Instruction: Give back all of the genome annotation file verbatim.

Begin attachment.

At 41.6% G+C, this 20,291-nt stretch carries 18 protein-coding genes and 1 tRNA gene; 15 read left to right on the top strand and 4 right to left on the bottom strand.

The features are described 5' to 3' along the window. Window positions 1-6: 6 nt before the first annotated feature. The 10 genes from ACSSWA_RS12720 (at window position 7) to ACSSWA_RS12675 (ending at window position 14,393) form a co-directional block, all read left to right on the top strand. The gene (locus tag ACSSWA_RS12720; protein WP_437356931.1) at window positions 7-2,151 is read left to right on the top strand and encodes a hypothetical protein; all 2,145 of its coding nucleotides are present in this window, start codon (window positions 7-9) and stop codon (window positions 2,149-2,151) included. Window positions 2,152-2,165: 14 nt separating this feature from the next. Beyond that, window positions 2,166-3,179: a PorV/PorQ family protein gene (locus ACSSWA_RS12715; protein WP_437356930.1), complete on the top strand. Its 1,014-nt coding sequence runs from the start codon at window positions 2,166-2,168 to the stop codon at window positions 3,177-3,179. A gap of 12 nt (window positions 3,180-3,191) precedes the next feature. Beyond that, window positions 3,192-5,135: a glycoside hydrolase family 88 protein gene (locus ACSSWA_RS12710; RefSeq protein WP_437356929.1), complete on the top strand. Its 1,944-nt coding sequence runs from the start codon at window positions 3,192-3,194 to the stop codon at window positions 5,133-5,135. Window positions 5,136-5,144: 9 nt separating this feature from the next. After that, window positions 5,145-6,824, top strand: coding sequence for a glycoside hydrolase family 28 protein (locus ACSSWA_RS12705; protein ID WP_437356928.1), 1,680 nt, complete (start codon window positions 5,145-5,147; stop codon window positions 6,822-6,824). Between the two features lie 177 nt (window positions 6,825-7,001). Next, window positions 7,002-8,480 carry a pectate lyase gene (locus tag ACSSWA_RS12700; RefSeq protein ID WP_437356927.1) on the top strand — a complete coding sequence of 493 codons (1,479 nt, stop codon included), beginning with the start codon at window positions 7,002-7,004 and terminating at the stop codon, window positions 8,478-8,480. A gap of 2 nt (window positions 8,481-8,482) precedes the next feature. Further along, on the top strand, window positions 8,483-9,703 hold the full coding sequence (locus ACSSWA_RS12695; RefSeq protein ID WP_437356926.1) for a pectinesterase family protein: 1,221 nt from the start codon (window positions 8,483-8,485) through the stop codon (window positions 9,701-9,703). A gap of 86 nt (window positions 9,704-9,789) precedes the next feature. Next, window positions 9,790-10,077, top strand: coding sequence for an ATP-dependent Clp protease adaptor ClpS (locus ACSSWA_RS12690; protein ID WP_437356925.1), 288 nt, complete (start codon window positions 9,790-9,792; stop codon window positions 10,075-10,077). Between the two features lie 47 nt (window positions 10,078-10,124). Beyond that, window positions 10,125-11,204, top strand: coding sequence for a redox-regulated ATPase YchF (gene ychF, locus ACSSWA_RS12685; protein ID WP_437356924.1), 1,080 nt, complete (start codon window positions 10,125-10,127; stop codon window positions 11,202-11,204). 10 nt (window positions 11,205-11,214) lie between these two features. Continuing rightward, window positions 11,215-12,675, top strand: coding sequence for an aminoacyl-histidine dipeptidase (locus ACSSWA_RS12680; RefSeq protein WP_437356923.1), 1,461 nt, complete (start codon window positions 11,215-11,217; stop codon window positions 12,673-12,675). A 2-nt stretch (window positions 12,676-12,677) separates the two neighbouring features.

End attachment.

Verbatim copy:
At 41.6% G+C, this 20,291-nt stretch carries 18 protein-coding genes and 1 tRNA gene; 15 read left to right on the top strand and 4 right to left on the bottom strand.

The features are described 5' to 3' along the window. Window positions 1-6: 6 nt before the first annotated feature. The 10 genes from ACSSWA_RS12720 (at window position 7) to ACSSWA_RS12675 (ending at window position 14,393) form a co-directional block, all read left to right on the top strand. The gene (locus tag ACSSWA_RS12720; protein WP_437356931.1) at window positions 7-2,151 is read left to right on the top strand and encodes a hypothetical protein; all 2,145 of its coding nucleotides are present in this window, start codon (window positions 7-9) and stop codon (window positions 2,149-2,151) included. Window positions 2,152-2,165: 14 nt separating this feature from the next. Beyond that, window positions 2,166-3,179: a PorV/PorQ family protein gene (locus ACSSWA_RS12715; protein WP_437356930.1), complete on the top strand. Its 1,014-nt coding sequence runs from the start codon at window positions 2,166-2,168 to the stop codon at window positions 3,177-3,179. A gap of 12 nt (window positions 3,180-3,191) precedes the next feature. Beyond that, window positions 3,192-5,135: a glycoside hydrolase family 88 protein gene (locus ACSSWA_RS12710; RefSeq protein WP_437356929.1), complete on the top strand. Its 1,944-nt coding sequence runs from the start codon at window positions 3,192-3,194 to the stop codon at window positions 5,133-5,135. Window positions 5,136-5,144: 9 nt separating this feature from the next. After that, window positions 5,145-6,824, top strand: coding sequence for a glycoside hydrolase family 28 protein (locus ACSSWA_RS12705; protein ID WP_437356928.1), 1,680 nt, complete (start codon window positions 5,145-5,147; stop codon window positions 6,822-6,824). Between the two features lie 177 nt (window positions 6,825-7,001). Next, window positions 7,002-8,480 carry a pectate lyase gene (locus tag ACSSWA_RS12700; RefSeq protein ID WP_437356927.1) on the top strand — a complete coding sequence of 493 codons (1,479 nt, stop codon included), beginning with the start codon at window positions 7,002-7,004 and terminating at the stop codon, window positions 8,478-8,480. A gap of 2 nt (window positions 8,481-8,482) precedes the next feature. Further along, on the top strand, window positions 8,483-9,703 hold the full coding sequence (locus ACSSWA_RS12695; RefSeq protein ID WP_437356926.1) for a pectinesterase family protein: 1,221 nt from the start codon (window positions 8,483-8,485) through the stop codon (window positions 9,701-9,703). A gap of 86 nt (window positions 9,704-9,789) precedes the next feature. Next, window positions 9,790-10,077, top strand: coding sequence for an ATP-dependent Clp protease adaptor ClpS (locus ACSSWA_RS12690; protein ID WP_437356925.1), 288 nt, complete (start codon window positions 9,790-9,792; stop codon window positions 10,075-10,077). Between the two features lie 47 nt (window positions 10,078-10,124). Beyond that, window positions 10,125-11,204, top strand: coding sequence for a redox-regulated ATPase YchF (gene ychF, locus ACSSWA_RS12685; protein ID WP_437356924.1), 1,080 nt, complete (start codon window positions 10,125-10,127; stop codon window positions 11,202-11,204). 10 nt (window positions 11,205-11,214) lie between these two features. Continuing rightward, window positions 11,215-12,675, top strand: coding sequence for an aminoacyl-histidine dipeptidase (locus ACSSWA_RS12680; RefSeq protein WP_437356923.1), 1,461 nt, complete (start codon window positions 11,215-11,217; stop codon window positions 12,673-12,675). A 2-nt stretch (window positions 12,676-12,677) separates the two neighbouring features.